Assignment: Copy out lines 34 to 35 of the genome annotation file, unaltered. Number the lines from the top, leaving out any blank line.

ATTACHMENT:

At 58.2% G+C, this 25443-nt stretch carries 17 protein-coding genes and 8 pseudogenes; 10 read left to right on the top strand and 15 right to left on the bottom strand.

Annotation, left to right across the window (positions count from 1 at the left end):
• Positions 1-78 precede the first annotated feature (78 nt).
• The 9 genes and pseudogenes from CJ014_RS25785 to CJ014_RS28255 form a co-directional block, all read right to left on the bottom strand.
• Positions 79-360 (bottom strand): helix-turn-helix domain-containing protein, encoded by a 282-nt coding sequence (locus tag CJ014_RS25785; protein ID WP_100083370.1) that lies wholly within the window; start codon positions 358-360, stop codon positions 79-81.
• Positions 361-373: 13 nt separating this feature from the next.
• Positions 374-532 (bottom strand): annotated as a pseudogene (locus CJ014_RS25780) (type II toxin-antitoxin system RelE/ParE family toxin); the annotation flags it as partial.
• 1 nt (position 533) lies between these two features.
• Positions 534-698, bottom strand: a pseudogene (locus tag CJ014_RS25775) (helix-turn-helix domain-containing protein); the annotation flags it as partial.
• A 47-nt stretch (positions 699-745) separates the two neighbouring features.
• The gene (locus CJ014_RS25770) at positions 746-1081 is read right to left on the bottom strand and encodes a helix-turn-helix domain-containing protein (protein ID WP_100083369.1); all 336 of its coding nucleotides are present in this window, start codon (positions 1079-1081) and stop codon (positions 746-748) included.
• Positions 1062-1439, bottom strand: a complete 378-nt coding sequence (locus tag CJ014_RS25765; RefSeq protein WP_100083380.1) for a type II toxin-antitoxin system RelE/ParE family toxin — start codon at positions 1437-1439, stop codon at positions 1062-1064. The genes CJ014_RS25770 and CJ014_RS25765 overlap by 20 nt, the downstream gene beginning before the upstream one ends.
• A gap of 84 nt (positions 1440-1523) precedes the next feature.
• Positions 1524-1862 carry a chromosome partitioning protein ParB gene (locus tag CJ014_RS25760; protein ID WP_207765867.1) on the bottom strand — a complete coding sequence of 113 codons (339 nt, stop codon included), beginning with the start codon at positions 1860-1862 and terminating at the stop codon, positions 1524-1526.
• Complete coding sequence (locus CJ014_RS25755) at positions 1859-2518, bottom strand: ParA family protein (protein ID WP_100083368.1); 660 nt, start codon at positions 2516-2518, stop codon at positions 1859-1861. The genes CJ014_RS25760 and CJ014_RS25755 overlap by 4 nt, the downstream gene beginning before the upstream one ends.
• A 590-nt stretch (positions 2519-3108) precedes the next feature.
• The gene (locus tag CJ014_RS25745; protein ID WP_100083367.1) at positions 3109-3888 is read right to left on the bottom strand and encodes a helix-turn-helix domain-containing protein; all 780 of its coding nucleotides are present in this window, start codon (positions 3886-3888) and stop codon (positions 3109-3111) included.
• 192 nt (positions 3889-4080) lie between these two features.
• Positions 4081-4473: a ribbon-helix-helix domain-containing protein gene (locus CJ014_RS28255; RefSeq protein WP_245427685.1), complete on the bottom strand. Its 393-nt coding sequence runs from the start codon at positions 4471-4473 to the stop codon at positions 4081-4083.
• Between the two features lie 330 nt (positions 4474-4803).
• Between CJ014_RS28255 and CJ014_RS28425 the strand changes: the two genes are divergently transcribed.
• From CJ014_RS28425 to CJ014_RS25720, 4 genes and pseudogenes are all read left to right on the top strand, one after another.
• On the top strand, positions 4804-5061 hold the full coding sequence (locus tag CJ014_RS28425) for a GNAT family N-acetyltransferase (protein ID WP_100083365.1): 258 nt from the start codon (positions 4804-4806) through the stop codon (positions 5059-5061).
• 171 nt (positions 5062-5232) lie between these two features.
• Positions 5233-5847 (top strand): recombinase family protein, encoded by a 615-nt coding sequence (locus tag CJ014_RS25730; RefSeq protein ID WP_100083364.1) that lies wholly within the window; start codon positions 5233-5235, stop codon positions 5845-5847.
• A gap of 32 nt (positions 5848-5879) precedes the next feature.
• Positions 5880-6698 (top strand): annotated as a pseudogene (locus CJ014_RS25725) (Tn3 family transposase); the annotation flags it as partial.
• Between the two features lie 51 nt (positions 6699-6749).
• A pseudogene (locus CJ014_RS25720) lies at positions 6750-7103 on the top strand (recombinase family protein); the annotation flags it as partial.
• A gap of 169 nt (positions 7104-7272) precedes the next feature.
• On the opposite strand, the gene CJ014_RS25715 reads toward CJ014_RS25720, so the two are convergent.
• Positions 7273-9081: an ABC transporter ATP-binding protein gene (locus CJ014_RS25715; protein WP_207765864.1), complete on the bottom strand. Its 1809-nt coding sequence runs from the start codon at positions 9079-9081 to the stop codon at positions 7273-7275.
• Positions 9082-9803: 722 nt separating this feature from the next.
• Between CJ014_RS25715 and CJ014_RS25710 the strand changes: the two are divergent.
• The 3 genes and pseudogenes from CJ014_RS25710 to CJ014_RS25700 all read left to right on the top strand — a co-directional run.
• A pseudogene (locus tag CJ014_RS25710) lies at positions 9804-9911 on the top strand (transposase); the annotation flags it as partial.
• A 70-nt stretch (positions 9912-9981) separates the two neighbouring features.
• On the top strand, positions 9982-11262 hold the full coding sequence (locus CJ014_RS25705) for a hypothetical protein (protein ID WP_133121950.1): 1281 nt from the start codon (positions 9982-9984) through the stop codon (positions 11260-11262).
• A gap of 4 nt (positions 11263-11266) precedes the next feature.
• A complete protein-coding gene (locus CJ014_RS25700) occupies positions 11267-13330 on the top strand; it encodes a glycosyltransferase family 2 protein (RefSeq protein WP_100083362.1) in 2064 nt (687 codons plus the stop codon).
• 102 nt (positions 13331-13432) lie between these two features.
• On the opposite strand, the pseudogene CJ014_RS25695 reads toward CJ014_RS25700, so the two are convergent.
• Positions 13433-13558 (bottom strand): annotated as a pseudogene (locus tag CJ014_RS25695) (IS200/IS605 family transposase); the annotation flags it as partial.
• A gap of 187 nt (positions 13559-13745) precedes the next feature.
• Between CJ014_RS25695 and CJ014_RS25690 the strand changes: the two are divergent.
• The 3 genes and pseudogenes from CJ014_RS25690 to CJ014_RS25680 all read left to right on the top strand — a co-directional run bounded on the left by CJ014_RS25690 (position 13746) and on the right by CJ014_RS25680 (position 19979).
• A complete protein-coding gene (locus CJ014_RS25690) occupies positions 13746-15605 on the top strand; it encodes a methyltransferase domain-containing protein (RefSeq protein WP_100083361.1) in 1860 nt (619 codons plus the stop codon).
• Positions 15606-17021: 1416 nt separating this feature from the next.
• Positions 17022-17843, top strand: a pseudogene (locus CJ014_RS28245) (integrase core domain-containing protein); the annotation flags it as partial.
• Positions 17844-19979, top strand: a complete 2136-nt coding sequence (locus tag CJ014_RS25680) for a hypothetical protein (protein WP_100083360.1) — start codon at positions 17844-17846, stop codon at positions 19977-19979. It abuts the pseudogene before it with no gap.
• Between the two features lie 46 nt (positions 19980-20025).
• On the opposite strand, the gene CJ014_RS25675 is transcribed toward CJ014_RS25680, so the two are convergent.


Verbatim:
• Between CJ014_RS25715 and CJ014_RS25710 the strand changes: the two are divergent.
• The 3 genes and pseudogenes from CJ014_RS25710 to CJ014_RS25700 all read left to right on the top strand — a co-directional run.